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There are nearly 12 miles of improved roads winding through Smithgall Woods including the main road, Tsalaki Trail. Part paved, part gravel, Tsalaki Trail and its three branches, Tower Road, Shackleford Road and Otali Road, offer miles of uninterrupted biking pleasure.
Hikers and Bikers are required to please sign in at the Visitor Center before entering the park. Bicycles are not allowed on any of the park trails, only on the improved roads.
There are five distinct hiking trails here at Smithgall Woods – Dukes Creek Conservation Area, each offering a unique experience in both surroundings and effort. Since special effort is made to restrict vehicles from entering the park, all hikes begin at the Visitor Center. To assist each hiker with the easy recognition of the many particular points of interest on the trails, brochures can be picked up which have corresponding numbers and descriptions to identify trail markers that can be found along the way.
This 1.6 mile trail starts right near the Visitor Center in the bottomlands along Dukes Creek. The trail ascends the drier oak forest on Laurel Ridge and traverses a variety of natural communities which were once altered by past land use and are now preserved using current conservation practices.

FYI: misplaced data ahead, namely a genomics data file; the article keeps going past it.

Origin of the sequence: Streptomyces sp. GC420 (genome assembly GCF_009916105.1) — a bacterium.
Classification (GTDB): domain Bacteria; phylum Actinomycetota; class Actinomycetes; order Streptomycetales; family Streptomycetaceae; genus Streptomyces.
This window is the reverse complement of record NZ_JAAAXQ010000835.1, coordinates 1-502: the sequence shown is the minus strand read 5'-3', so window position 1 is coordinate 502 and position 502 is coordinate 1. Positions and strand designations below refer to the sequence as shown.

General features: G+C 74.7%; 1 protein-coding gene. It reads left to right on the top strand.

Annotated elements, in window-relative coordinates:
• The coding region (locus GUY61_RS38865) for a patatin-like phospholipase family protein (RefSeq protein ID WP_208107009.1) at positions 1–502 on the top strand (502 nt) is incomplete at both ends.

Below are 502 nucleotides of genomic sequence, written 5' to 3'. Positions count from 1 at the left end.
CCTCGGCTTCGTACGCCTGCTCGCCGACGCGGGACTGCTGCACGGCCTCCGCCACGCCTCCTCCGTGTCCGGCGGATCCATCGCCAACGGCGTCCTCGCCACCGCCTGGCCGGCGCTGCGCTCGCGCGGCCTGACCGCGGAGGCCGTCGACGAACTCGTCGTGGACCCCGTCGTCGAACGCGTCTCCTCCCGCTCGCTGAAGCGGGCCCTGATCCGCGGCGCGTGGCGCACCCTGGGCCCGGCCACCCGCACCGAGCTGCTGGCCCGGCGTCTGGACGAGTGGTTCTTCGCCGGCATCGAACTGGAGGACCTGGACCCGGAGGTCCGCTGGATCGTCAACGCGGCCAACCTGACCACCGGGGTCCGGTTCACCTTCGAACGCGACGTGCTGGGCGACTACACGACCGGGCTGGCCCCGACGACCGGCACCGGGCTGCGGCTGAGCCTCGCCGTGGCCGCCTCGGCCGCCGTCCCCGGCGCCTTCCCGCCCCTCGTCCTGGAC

This 1/2 mile trail begins after a 1.2 mile hike from the Visitor Center parking lot and explores a wetland which was originally created by a beaver dam in the bottomlands along Dukes Creek.
This 1.5 mile loop trail begins nearly 1.3 miles from the Visitor Center parking lot and requires a bit more ability for hiking when you add in the somewhat rougher terrain and the necessity to cross two mountain creeks: Ash Creek and the wider, Dukes Creek. The trail also introduces you to two natural communities found in the Blue Ridge region of Georgia: a dryer oak-pine upland forest with conservation tools such as food plots for animals and a riparian forest growing along the bottomlands that parallel Dukes Creek.
Martin’s Mine Trail is a nearly 1 mile loop beginning more than 2 miles from the Visitor Center. The trail explores the remains of gold mining activities in the area in the 19th and 20th centuries.